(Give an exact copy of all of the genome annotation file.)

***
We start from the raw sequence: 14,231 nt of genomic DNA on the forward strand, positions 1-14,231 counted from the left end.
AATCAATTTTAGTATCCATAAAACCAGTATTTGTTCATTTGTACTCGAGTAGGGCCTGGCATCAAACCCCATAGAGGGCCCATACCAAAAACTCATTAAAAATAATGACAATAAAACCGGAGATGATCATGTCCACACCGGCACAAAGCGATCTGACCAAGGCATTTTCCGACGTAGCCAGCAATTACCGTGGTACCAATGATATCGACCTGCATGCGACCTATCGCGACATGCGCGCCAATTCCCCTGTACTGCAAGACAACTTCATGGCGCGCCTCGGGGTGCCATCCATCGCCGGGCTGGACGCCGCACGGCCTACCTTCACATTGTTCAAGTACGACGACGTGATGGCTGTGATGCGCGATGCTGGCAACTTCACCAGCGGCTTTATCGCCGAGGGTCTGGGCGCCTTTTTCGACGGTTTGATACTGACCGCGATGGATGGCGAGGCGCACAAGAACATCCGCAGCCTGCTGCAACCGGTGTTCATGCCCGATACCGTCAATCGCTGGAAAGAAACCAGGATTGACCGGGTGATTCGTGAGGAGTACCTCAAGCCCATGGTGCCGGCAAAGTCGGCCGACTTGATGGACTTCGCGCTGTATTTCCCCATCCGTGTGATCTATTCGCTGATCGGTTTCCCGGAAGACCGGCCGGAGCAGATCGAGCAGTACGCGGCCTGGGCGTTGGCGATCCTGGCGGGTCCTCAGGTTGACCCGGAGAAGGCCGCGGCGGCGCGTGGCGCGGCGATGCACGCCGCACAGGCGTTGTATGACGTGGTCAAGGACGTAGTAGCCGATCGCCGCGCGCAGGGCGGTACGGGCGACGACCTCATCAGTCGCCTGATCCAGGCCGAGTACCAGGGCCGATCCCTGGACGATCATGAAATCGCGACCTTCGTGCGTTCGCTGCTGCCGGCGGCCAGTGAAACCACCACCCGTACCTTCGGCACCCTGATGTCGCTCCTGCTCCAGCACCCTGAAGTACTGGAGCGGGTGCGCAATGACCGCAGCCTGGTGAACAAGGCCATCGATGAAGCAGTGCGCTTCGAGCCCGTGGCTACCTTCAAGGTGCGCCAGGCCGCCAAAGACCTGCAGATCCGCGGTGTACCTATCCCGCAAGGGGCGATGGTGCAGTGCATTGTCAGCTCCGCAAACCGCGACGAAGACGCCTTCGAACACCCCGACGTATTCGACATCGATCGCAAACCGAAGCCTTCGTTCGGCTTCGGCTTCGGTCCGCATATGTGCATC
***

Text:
We start from the raw sequence: 14,231 nt of genomic DNA on the forward strand, positions 1-14,231 counted from the left end.
AATCAATTTTAGTATCCATAAAACCAGTATTTGTTCATTTGTACTCGAGTAGGGCCTGGCATCAAACCCCATAGAGGGCCCATACCAAAAACTCATTAAAAATAATGACAATAAAACCGGAGATGATCATGTCCACACCGGCACAAAGCGATCTGACCAAGGCATTTTCCGACGTAGCCAGCAATTACCGTGGTACCAATGATATCGACCTGCATGCGACCTATCGCGACATGCGCGCCAATTCCCCTGTACTGCAAGACAACTTCATGGCGCGCCTCGGGGTGCCATCCATCGCCGGGCTGGACGCCGCACGGCCTACCTTCACATTGTTCAAGTACGACGACGTGATGGCTGTGATGCGCGATGCTGGCAACTTCACCAGCGGCTTTATCGCCGAGGGTCTGGGCGCCTTTTTCGACGGTTTGATACTGACCGCGATGGATGGCGAGGCGCACAAGAACATCCGCAGCCTGCTGCAACCGGTGTTCATGCCCGATACCGTCAATCGCTGGAAAGAAACCAGGATTGACCGGGTGATTCGTGAGGAGTACCTCAAGCCCATGGTGCCGGCAAAGTCGGCCGACTTGATGGACTTCGCGCTGTATTTCCCCATCCGTGTGATCTATTCGCTGATCGGTTTCCCGGAAGACCGGCCGGAGCAGATCGAGCAGTACGCGGCCTGGGCGTTGGCGATCCTGGCGGGTCCTCAGGTTGACCCGGAGAAGGCCGCGGCGGCGCGTGGCGCGGCGATGCACGCCGCACAGGCGTTGTATGACGTGGTCAAGGACGTAGTAGCCGATCGCCGCGCGCAGGGCGGTACGGGCGACGACCTCATCAGTCGCCTGATCCAGGCCGAGTACCAGGGCCGATCCCTGGACGATCATGAAATCGCGACCTTCGTGCGTTCGCTGCTGCCGGCGGCCAGTGAAACCACCACCCGTACCTTCGGCACCCTGATGTCGCTCCTGCTCCAGCACCCTGAAGTACTGGAGCGGGTGCGCAATGACCGCAGCCTGGTGAACAAGGCCATCGATGAAGCAGTGCGCTTCGAGCCCGTGGCTACCTTCAAGGTGCGCCAGGCCGCCAAAGACCTGCAGATCCGCGGTGTACCTATCCCGCAAGGGGCGATGGTGCAGTGCATTGTCAGCTCCGCAAACCGCGACGAAGACGCCTTCGAACACCCCGACGTATTCGACATCGATCGCAAACCGAAGCCTTCGTTCGGCTTCGGCTTCGGTCCGCATATGTGCATC